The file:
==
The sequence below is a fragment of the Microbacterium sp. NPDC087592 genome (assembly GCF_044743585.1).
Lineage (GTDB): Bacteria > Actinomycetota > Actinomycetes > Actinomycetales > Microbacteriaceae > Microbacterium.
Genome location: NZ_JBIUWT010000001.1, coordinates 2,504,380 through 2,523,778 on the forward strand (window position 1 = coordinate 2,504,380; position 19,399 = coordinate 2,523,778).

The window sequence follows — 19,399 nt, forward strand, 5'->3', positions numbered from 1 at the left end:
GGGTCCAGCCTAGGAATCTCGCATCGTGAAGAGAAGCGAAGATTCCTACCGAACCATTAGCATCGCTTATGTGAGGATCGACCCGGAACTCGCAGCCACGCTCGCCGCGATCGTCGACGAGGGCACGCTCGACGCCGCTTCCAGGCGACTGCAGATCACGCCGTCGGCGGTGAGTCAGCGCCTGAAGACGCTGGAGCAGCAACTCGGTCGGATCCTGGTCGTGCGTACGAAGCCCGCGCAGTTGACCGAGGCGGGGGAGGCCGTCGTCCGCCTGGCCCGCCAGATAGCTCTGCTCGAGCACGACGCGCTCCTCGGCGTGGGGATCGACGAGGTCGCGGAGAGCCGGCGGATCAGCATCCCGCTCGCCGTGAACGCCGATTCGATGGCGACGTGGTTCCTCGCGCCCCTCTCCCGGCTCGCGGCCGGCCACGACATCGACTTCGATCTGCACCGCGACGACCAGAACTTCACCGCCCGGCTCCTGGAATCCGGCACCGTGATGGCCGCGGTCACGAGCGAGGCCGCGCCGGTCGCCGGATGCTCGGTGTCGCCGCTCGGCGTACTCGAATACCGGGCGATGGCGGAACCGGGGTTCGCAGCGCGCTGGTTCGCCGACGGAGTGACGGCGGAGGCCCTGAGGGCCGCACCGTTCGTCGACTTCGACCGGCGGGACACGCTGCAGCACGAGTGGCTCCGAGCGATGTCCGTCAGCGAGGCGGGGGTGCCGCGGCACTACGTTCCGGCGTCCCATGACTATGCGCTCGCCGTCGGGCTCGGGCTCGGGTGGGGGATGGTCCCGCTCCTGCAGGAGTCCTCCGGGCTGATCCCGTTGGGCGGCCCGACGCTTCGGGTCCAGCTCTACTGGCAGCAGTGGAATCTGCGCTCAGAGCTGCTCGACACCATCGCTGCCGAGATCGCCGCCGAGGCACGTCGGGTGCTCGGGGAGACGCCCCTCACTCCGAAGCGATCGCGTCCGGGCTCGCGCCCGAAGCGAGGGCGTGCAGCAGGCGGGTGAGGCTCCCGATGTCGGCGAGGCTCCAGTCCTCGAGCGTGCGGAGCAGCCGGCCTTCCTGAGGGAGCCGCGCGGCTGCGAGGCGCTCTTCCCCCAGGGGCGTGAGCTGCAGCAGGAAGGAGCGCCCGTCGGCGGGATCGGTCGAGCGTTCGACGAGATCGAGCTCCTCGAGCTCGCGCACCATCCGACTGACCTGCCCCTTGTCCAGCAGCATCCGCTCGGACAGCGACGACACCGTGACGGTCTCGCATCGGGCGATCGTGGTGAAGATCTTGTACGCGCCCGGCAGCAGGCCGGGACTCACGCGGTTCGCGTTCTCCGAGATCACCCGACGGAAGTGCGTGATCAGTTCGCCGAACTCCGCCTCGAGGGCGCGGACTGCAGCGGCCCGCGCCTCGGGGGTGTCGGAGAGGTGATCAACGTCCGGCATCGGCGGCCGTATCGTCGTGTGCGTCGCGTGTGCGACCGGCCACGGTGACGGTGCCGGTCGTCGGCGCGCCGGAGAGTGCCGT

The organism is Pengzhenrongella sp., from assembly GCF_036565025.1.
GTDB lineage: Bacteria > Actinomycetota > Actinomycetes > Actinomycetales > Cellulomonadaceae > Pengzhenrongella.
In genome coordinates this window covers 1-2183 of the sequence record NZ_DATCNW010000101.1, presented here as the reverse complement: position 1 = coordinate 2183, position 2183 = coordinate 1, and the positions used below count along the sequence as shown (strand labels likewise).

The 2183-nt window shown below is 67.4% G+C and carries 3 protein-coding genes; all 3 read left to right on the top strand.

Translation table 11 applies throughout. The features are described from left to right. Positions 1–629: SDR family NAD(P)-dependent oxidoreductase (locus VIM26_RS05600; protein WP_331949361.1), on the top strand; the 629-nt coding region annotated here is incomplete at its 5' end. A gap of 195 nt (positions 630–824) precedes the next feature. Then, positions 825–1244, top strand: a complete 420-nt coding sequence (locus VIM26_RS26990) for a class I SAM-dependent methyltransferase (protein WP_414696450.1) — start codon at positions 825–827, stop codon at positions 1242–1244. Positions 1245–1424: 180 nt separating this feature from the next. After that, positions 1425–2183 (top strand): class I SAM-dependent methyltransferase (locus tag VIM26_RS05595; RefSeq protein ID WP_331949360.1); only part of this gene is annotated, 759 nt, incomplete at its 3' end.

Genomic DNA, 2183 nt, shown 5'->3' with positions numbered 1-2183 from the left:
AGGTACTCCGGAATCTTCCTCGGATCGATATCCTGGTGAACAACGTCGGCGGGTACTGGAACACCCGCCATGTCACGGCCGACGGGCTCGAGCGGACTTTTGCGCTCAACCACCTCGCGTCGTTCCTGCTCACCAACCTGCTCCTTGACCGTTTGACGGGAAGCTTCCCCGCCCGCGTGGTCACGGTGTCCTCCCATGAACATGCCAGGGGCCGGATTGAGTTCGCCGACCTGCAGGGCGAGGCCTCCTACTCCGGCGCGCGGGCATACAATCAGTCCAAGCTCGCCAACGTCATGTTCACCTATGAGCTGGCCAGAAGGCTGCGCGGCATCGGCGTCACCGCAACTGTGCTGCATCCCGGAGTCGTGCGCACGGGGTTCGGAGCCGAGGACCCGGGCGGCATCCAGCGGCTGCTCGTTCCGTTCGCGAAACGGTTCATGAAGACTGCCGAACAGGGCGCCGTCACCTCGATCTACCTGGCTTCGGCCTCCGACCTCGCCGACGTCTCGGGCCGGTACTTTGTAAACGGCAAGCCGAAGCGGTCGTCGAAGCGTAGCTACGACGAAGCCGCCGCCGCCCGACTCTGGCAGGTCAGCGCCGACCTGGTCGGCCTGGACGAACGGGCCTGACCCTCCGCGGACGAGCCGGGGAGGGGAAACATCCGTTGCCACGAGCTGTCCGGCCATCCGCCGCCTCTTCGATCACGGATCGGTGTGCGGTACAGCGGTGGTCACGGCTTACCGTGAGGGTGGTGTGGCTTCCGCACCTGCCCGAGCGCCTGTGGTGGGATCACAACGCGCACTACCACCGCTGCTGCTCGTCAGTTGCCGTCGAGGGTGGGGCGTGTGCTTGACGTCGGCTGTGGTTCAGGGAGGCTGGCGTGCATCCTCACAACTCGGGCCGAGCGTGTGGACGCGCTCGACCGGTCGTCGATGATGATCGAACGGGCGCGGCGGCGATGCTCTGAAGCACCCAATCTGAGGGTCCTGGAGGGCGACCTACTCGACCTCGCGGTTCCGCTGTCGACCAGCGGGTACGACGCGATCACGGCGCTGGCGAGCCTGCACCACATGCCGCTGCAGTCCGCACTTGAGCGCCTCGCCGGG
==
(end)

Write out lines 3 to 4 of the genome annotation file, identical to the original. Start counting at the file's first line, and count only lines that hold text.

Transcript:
Genome location: NZ_JBIUWT010000001.1, coordinates 2,504,380 through 2,523,778 on the forward strand (window position 1 = coordinate 2,504,380; position 19,399 = coordinate 2,523,778).

The window sequence follows — 19,399 nt, forward strand, 5'->3', positions numbered from 1 at the left end: